Nihonto Japanese Sword Katana Gendaito signed Kasama Ikkansai Shigetsugu
Call for price or discussion
|Stock #: 20230821000
It is time for me to sell my small personal collection of Nihonto gathered over the last 30 years. .
I plan to retire as its keeper and pass this Katana, signed by Kasama Ikkansai Shigetsugu, to its new caretaker. This blade has never been made available to the public.
Nagasa Length measured straight line 27 ¼ in or 69.2 cm
Width 1 1/4 in or 3.3 cm
Sori about 2cm
Powerfully steep sweep at nakago
Housed in original Shira Saya
Oite Toyama Mitsuru O teinai
Kasama Ikkansai Shigetsugu saku
Made at the estate of Toyama Mitsuru
by Kasama Ikkansai Shigetsugu
The date reads: SHOWA JU SHI NEN ROKU GATSU HI, the 14th year of showa
(1939), a day in the 6th month.
By all accounts, Kasama Shigetsugu is recognized for having spent his life dedicated to Nihonto, preserving and passing down the art of traditional Japanese swordsmithing.
Experts believe, Sensei Shigetsugu, could arguably be the most important and influential swordsmith of the Showa period.
Some of his most notable students were Yoshihara Kuniie, Tsukamoto Okimasa, Sakai Shigemasa, Miyairi Akihara, Kurihara Akihide, Hidemune and Yasuhiro as well as countless others.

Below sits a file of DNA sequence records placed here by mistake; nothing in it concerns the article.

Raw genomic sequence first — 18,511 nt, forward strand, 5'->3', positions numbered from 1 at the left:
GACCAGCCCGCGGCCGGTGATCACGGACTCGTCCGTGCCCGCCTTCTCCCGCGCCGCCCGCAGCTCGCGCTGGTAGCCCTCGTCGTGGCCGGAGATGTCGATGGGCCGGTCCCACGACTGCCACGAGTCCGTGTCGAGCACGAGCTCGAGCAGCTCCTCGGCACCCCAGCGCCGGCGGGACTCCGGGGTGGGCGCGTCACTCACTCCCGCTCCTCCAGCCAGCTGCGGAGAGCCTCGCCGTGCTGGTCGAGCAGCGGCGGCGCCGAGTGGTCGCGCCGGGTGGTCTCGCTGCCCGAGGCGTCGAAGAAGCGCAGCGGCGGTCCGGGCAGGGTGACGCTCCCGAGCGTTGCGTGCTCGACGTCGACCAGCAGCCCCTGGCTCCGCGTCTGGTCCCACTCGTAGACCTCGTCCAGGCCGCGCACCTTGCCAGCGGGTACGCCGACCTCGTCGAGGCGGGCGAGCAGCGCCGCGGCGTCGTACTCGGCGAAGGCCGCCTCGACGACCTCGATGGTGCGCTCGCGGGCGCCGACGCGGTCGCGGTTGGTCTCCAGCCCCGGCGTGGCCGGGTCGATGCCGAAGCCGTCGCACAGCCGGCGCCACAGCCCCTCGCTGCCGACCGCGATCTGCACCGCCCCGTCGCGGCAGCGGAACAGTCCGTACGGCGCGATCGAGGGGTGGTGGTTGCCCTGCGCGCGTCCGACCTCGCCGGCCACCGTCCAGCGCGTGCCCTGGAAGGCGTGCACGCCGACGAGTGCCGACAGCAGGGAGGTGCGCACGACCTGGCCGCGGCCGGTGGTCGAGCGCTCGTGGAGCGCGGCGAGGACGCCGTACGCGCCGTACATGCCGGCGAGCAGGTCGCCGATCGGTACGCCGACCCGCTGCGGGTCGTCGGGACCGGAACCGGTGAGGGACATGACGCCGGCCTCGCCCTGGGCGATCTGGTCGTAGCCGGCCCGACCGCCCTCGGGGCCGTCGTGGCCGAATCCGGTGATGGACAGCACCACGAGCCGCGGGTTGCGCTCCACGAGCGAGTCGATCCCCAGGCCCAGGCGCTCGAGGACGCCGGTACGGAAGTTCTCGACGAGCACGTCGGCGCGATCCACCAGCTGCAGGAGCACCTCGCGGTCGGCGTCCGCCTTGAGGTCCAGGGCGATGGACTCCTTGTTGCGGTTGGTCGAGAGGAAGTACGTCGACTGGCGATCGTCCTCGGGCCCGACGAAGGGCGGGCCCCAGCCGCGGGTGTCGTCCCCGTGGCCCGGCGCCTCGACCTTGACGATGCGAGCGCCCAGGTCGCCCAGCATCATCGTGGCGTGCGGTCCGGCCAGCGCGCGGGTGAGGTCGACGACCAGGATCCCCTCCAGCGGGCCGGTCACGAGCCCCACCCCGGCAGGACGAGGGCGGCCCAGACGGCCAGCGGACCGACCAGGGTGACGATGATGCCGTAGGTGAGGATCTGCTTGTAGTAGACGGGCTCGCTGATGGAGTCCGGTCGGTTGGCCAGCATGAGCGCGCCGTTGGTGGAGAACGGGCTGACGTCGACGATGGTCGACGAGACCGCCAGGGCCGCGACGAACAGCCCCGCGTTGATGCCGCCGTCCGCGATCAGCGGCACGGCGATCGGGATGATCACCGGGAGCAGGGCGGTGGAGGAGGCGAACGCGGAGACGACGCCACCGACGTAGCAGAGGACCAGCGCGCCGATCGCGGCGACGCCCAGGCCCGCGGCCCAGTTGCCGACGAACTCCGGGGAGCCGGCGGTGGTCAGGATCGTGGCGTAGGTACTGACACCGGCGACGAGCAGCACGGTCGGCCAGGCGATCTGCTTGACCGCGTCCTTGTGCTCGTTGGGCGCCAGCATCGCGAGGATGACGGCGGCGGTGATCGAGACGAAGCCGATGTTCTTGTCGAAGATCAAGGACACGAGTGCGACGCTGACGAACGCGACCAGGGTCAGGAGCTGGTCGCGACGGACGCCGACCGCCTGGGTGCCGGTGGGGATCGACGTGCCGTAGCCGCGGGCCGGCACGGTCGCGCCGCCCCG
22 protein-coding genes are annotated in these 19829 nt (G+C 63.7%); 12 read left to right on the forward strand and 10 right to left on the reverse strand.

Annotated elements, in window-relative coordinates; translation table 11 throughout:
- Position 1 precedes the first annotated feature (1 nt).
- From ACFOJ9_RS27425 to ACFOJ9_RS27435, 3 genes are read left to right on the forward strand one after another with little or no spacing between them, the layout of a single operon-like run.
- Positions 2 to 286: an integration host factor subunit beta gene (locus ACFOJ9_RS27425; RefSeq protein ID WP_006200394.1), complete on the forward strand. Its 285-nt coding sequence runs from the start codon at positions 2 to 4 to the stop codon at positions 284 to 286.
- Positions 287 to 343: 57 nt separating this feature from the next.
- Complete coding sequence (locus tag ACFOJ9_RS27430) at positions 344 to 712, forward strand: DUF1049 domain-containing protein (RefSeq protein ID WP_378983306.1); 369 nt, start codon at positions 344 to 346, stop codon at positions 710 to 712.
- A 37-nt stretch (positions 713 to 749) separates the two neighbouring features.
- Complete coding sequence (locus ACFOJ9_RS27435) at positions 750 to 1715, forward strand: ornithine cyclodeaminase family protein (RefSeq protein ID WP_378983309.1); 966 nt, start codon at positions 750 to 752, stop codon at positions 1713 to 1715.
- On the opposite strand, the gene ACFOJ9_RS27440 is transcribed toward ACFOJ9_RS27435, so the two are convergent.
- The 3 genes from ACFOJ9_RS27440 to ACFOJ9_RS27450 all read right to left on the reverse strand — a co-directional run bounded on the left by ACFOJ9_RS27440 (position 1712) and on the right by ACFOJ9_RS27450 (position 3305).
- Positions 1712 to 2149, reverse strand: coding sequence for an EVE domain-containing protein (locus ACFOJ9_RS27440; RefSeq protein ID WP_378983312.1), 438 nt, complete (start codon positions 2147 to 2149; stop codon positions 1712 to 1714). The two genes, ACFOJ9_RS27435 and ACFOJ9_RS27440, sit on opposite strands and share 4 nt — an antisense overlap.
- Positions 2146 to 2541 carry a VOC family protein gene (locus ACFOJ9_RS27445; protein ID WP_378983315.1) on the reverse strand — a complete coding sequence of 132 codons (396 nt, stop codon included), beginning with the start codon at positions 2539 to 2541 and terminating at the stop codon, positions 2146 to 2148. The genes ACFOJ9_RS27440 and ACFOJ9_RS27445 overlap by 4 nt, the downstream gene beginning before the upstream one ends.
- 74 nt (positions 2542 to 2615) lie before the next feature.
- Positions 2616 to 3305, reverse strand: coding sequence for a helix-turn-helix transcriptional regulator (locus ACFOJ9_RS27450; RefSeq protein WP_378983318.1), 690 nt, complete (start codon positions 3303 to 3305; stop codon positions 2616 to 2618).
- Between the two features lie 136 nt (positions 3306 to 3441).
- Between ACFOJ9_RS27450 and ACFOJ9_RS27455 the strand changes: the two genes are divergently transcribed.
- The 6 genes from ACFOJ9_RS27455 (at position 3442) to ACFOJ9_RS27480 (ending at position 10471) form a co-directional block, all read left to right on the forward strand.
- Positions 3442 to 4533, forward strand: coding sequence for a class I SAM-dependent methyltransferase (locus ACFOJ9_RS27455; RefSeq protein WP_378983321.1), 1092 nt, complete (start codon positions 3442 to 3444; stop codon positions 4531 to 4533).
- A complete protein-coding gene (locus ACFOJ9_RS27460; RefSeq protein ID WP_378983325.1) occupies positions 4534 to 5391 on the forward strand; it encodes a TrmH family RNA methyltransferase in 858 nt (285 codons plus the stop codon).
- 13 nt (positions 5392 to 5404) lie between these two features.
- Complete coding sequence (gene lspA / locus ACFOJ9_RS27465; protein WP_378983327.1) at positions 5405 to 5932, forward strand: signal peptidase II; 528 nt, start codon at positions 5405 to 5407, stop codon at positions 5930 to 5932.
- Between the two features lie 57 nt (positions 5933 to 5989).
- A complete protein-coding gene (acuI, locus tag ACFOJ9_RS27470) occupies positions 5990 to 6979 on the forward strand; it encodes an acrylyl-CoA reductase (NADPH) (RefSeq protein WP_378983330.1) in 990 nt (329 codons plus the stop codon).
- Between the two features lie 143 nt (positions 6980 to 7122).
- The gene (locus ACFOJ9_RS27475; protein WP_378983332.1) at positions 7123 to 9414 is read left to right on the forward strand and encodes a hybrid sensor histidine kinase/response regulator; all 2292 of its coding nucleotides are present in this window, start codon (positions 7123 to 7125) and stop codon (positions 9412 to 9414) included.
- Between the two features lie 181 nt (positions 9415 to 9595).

However, after WWII ended the way that it did, the ensuing forced surrender of Nihonto, the banning of making swords, Kasama Shigetsugu as the artist in residence for the powerful and previously influential Black Dragon founder Toyama Mitsuru was essentially ostracized for fear of association in occupied Japan.
For those who may be unfamiliar with Ikkansai Kasama Shigetsugu or may discover something written here that was unknown about him, I present the following information I have gleaned from the sources I have tried to reference and acknowledge as valuable resources during the years I have cared for and studied this sword.
Thank you to all who have assisted me these last 30 years.
Sources reveal Kasama Shigetsugu experienced significant health problems in 1938 and 1939. I suspect nakago with grass script kanji was done by Shigetsugu’s own hand. So much information has been recorded about Kasama Shigetsugu but questions still remain.The question which has plagued me is which of his students did he supervise during the creation of this sword in June of 1939.